Games-'Friendly Games' have an edge when India play Pakistan at cricket

·3-min read

By Steve Keating

BIRMINGHAM, England (Reuters) - The Commonwealth Games like to be referred to as the "Friendly Games" and up until Sunday even India and Pakistan cricketers had bought into the idea.

Women's cricket is making its Games debut in Birmingham and because of that there has been an all-for-one pioneering camaraderie built into the competition dialing down what is arguably world sport's most intense rivalry.

But with a path to the medal round opening up for the winners, sisterhood was put aside at Edgbaston Cricket Ground as India thumped Pakistan, who remain winless and dropped to the bottom of the Group A standings.

Chasing 100 to win the rain-shortened match, India reached their target with 38 balls to spare as Smriti Mandhana smashed an unbeaten 63 to secure an eight-wicket victory.

Earlier, Pakistan overcame the loss of Iram Javed for a duck as fellow opening batter Muneeba Ali struck a 30-ball 32, but a collapse meant they were restricted to 99 in their 18 overs.

Having both lost their Games opener India and Pakistan arrived at the stadium knowing another defeat would just about end any medal hopes, putting more weight on a fixture that never needs any.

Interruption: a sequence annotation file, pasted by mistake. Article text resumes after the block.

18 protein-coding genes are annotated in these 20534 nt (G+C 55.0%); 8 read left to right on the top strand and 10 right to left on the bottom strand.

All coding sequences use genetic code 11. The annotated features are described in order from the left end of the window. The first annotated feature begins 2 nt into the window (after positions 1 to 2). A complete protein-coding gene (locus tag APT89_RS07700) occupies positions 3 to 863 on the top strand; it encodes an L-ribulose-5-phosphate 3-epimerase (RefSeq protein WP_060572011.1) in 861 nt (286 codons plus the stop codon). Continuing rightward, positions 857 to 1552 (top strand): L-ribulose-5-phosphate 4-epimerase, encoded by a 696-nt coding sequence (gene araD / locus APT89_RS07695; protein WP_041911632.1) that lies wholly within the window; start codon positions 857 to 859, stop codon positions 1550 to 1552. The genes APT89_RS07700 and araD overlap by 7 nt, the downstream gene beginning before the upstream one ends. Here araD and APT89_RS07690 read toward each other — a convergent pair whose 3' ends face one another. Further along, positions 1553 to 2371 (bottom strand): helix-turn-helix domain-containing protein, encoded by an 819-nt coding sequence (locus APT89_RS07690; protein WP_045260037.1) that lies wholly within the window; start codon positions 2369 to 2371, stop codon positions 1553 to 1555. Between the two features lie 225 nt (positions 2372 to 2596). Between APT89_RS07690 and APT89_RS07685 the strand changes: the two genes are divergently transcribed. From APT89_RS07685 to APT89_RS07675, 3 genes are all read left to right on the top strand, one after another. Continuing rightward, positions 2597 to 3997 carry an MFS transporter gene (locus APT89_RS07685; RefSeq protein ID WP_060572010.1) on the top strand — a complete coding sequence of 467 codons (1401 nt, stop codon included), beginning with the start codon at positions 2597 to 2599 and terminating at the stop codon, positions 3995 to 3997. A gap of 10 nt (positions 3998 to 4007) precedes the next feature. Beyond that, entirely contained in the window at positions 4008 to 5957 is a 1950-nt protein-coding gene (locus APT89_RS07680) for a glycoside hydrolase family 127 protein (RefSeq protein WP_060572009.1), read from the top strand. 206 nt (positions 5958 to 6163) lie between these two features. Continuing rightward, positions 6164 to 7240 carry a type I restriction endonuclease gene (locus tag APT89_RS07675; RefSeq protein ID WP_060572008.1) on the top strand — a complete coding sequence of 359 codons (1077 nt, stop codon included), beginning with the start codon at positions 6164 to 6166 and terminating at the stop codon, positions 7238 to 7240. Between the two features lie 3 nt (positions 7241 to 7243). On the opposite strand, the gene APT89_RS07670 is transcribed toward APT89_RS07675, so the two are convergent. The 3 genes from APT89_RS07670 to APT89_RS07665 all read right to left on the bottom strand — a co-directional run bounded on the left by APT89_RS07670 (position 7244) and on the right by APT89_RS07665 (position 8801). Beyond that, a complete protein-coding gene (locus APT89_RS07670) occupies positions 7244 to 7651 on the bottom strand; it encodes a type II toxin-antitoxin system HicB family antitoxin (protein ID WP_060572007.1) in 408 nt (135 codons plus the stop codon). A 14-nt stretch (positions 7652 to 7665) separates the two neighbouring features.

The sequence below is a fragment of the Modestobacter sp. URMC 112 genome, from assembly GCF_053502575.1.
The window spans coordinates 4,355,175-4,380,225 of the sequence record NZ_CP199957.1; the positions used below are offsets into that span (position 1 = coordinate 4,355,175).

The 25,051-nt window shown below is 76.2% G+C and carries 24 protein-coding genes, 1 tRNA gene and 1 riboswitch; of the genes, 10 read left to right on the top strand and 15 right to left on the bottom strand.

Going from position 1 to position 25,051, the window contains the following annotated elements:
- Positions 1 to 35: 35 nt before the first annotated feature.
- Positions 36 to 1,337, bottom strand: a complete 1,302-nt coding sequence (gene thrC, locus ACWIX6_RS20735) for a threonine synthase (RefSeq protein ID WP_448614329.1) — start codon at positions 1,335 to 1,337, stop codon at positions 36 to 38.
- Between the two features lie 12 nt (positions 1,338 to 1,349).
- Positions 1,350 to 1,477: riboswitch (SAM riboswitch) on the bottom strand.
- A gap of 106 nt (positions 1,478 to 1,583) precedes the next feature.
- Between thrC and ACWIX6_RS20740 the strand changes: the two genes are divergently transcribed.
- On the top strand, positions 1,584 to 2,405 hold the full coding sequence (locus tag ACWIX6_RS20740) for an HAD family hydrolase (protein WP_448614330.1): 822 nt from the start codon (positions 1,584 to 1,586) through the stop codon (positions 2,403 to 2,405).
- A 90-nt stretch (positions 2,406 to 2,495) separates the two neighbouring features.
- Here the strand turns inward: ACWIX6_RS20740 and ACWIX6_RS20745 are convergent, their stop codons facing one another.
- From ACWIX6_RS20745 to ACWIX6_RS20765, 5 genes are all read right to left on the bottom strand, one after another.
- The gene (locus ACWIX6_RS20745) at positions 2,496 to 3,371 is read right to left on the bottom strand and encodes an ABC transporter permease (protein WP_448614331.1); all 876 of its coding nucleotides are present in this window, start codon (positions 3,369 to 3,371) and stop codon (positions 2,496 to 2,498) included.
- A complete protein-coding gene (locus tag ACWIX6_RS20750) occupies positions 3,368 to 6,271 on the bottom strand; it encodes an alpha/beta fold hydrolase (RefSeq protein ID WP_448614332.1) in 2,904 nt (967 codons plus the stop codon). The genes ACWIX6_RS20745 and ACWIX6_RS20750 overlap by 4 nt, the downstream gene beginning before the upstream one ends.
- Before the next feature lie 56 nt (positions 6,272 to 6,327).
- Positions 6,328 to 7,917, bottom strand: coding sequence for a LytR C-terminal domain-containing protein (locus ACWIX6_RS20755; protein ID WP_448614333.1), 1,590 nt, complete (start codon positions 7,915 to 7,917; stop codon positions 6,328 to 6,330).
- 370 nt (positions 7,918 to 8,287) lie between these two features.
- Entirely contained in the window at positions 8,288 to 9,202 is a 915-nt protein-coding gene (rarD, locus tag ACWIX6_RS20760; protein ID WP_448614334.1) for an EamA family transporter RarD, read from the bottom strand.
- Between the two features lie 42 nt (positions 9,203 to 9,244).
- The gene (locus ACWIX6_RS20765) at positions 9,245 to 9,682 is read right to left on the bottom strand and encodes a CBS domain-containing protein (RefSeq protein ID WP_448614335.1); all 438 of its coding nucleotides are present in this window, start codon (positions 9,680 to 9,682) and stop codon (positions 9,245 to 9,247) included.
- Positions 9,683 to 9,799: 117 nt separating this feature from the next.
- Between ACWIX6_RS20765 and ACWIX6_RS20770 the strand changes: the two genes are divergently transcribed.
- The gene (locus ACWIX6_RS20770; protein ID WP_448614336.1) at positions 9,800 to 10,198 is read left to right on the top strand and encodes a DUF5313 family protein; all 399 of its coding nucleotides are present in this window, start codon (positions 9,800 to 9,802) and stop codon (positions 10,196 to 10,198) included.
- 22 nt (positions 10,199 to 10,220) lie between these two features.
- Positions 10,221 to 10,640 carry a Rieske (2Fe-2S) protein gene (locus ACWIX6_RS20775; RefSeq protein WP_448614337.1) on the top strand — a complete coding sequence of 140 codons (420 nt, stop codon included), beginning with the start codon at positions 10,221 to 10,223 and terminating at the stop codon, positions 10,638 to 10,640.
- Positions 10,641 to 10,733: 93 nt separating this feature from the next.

"Whenever we get the opportunity to play against Pakistan we always want to do well," said India's Harmanpreet Kaur. "This game was very important to win, not just because it was Pakistan."

SLIM HOPES

India can clinch a semi-final spot with a win over Barbados in their final Group A match on Wednesday while Pakistan need victory over Australia and plenty of help in the tiebreaker scenarios to keep their slim hopes of advancing alive.

The top two teams in the group will be joined in the final four by two from Group B which is made up of England, South Africa, Sri Lanka and New Zealand.

While the India and Pakistan rivalry is centred around men's cricket, the women fully understand its significance and their increasing role in it.

With Birmingham recognised as one of Britain's most diverse cities with large Indian and Pakistani communities the crowd at the Edgbaston oval was the largest of the tournament.

The atmosphere outside the ground on a drizzly morning was more family outing than the hysteria that usually follows a men's meeting as fathers and mothers with children in tow soaked up the fun.

"It's just a game at the end of the day but a good game," summed up one father in an India jersey accompanied by four young girls.

The occasion was not lost on the players or the fans, the cheering was loud and constant.

At the conclusion no one was leaving Egbaston and setting themselves on fire, as distraught fans have done in the past when results have not gone their way, but the smiles on the faces of India supporters signalled their trip home was going to be a more up beat one.

"It is always a special feeling when you play against Pakistan but I would like to say it is just another game and not like, "ohhhh Pakistan"," said Sneh Rana. "But it is a good game always.

"It is a special feeling."

(Reporting by Steve Keating in Birmigham, additional reporting Shrivathsa Sridhar, Editing by Ed Osmond)

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